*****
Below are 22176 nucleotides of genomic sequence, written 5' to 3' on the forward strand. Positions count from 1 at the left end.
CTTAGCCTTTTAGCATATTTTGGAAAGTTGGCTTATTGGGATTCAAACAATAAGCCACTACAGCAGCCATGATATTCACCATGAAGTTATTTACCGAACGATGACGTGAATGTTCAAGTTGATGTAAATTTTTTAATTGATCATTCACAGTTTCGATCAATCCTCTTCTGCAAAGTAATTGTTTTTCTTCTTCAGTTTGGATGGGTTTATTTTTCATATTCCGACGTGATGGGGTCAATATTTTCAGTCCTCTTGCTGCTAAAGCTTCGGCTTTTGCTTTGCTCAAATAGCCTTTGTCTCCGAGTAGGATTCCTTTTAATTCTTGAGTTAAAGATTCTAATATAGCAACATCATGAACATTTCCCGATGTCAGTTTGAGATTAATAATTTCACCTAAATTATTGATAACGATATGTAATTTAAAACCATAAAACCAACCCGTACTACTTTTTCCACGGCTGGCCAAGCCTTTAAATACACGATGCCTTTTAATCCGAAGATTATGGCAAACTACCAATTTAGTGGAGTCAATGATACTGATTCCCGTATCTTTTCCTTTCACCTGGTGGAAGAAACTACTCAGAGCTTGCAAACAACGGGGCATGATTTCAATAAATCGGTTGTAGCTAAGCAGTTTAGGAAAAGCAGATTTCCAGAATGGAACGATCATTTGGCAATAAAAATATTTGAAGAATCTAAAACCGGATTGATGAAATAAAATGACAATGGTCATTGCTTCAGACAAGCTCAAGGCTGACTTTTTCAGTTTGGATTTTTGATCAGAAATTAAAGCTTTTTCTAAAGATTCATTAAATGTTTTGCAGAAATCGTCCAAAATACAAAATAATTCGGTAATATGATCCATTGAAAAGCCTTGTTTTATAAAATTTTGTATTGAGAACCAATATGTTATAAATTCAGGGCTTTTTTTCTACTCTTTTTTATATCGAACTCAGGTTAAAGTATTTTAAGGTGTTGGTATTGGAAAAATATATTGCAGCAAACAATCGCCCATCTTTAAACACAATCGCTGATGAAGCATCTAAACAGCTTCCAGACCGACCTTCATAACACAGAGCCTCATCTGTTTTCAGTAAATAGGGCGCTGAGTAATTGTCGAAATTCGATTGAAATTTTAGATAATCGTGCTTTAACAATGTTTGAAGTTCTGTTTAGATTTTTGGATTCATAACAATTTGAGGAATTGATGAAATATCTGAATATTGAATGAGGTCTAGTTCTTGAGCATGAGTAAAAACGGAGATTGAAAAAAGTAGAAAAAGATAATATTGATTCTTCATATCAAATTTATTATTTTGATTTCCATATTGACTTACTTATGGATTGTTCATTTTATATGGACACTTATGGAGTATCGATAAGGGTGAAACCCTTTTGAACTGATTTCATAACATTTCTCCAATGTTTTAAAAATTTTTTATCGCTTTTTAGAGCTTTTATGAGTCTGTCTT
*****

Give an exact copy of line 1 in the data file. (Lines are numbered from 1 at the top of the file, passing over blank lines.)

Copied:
Below are 22176 nucleotides of genomic sequence, written 5' to 3' on the forward strand. Positions count from 1 at the left end.